• 1990. The Law: Theory and Practice in British Politics. ISBN 0-415-01427-1
  • 1993. Liberal Rights: Collected Papers 1981–91. ISBN 0-521-43617-6
  • 1999. The Dignity of Legislation, Seeley Lectures. ISBN 0-521-65883-7, ISBN 85-336-1896-4 (Portuguese translation)
  • 1999. Law and Disagreement. ISBN 0-19-924303-4
  • 2002. God, Locke and Equality. ISBN 0-521-89057-8
  • 2010. Torture, Terror, and Trade-Offs: Philosophy for the White House. ISBN 978-0-19-958504-5
  • 2012. The Harm in Hate Speech, Oliver Wendell Holmes Lectures. ISBN 978-0674065895
  • 2012. "Partly Laws Common To All Mankind": Foreign Law in American Courts. ISBN 978-0300148657
  • 2012. The Rule of Law and the Measure of Property, Hamlyn Lectures. ISBN 978-1107653788
  • 2012. Dignity, Rank and Rights (Meir Dan Cohen: editor), Oxford University Press. ISBN 978-0-19-991543-9
  • 2016. Political Political Theory, Harvard University Press. ISBN 978-0-674-74385-4
  • 2017. One Another's Equals: The Basis of Human Equality, Harvard University Press. ISBN 978-0674659766

Articles

  • 2001, "Normative (or Ethical) Positivism" in Jules Coleman (ed.), Hart's Postscript: Essays on the Postscript to The Concept of Law. New York: Oxford University Press. ISBN 0-19-829908-7
  • 2003, "Who is my Neighbor?: Humanity and Proximity," The Monist 86.
  • 2004, "Settlement, Return, and the Supersession Thesis," Theoretical Inquiries in Law 5.
  • 2004, "Terrorism and the Uses of Terror," The Journal of Ethics, Vol. 8, No. 1, Terrorism (2004) pp. 5–35.
  • 2005, "Torture and Positive Law: Jurisprudence for the White House," Columbia Law Review 105.
  • 2006, "The Core of the Case Against Judicial Review," Yale Law Journal 115.
  • 2009, "Dignity and Defamation: The Visibility of Hate"[23] ". 2009 Oliver Wendell Holmes Lectures.
  • 2012, "Bicameralism and the Separation of Powers," Current Legal Problems 31.

Source: "Jeremy Waldron", Wikipedia, Wikimedia Foundation, (2023, January 25th), https://en.wikipedia.org/wiki/Jeremy_Waldron.

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References
  1. ^ "Introducing Jeremy Waldron | NYU Law Magazine".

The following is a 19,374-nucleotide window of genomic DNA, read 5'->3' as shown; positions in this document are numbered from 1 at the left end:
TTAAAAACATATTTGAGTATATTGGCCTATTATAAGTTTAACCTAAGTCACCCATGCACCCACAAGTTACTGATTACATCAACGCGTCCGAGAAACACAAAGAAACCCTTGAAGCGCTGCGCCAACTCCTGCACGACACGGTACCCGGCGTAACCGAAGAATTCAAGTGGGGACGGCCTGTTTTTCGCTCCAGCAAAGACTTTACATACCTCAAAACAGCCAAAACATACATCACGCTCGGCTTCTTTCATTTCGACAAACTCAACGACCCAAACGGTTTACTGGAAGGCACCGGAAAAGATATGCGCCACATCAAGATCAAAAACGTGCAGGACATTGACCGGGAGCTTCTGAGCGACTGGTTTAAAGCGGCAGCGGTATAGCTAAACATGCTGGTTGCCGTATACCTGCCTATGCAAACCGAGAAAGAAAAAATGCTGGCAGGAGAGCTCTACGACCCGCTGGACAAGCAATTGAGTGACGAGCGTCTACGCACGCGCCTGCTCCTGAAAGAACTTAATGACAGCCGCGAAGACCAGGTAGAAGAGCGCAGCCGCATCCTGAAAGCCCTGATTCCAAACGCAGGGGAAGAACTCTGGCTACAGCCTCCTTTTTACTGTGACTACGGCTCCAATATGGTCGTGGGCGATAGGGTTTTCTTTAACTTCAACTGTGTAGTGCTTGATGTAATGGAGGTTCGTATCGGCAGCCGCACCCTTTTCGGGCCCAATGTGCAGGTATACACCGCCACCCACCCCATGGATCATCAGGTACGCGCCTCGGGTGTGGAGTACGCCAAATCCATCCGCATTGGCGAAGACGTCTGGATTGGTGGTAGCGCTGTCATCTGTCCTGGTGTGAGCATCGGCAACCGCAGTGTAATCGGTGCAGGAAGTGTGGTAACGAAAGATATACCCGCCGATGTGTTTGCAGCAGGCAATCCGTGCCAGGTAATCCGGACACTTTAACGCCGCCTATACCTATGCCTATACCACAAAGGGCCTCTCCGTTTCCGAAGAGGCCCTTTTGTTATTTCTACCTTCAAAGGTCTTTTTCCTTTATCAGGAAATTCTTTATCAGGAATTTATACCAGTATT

2. ^ "Columbia News ::: Rosalind Krauss, Jeremy Waldron Named University Professors". Columbia.edu. Retrieved 1 August 2019.
  3. ^ Moyn, Samuel (16 October 2013). "Dignity's Due". The Nation. Retrieved 1 August 2019.
  4. ^ Faculty Jeremy Waldron. "Jeremy Waldron - Biography | NYU School of Law". Its.law.nyu.edu. Retrieved 1 August 2019.
  5. ^ "Colloquium in Legal, Political, and Social Philosophy | NYU School of Law". Law.nyu.edu. Retrieved 1 August 2019.
  6. ^ "APS Member History". search.amphilsoc.org. Retrieved 19 February 2021.
  7. ^ "New Chair of Jurisprudence for Otago , News and events, Division of Humanities, University of Otago, New Zealand". Otago.ac.nz. Retrieved 1 August 2019.
  8. ^ Voices on Antisemitism Interview with Jeremy Waldron from the U.S. Holocaust Memorial Museum
  9. ^ Demes, Remy (15 August 2013). "Dignity, Rank, and Rights". Notre Dame Philosophical Reviews. University of Notre Dame. Retrieved 1 August 2019.
  10. ^ {cite journal}
  11. ^ Baume, Sandrine (2011). Hans Kelsen and the Case for Democracy, ECPR Press, pp53-54.
  12. ^ Ackerman, Bruce (1991). We the People.
  13. ^ Waldron, Jeremy (2006). "The Core of the case against judicial review," The Yale Law Review, 2006, Vol. 115, pp 1346-1406.
  14. ^ Jeremy Waldron, "The Core of the Case against Judicial Review," 115 Yale Law Review 1346 (2006).
  15. ^ Id. at 3161
  16. ^ Id. at 1363
  17. ^ Id. at 1366.
  18. ^ Id. at 1367.
  19. ^ Id at 1403, citing United States v. Carolene Products Co., 304 U.S. 144, 153 n.4 (1938).
  20. ^ Jeremy Waldron. Review of Cass Sunstein. The New York Review of Books, 1 March 2016.
  21. ^ Reibstein, Larry. "Introducing Jeremy Waldron | NYU Law Magazine". Retrieved 25 June 2022.
  22. ^ "N.Y.U. 's Big Raid: Scoring Waldron From Columbia Law". Observer. 13 March 2006. Retrieved 25 June 2022.
  23. ^ "Microsoft Word - Waldron.doc" (PDF). Retrieved 1 August 2019.
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2010–2014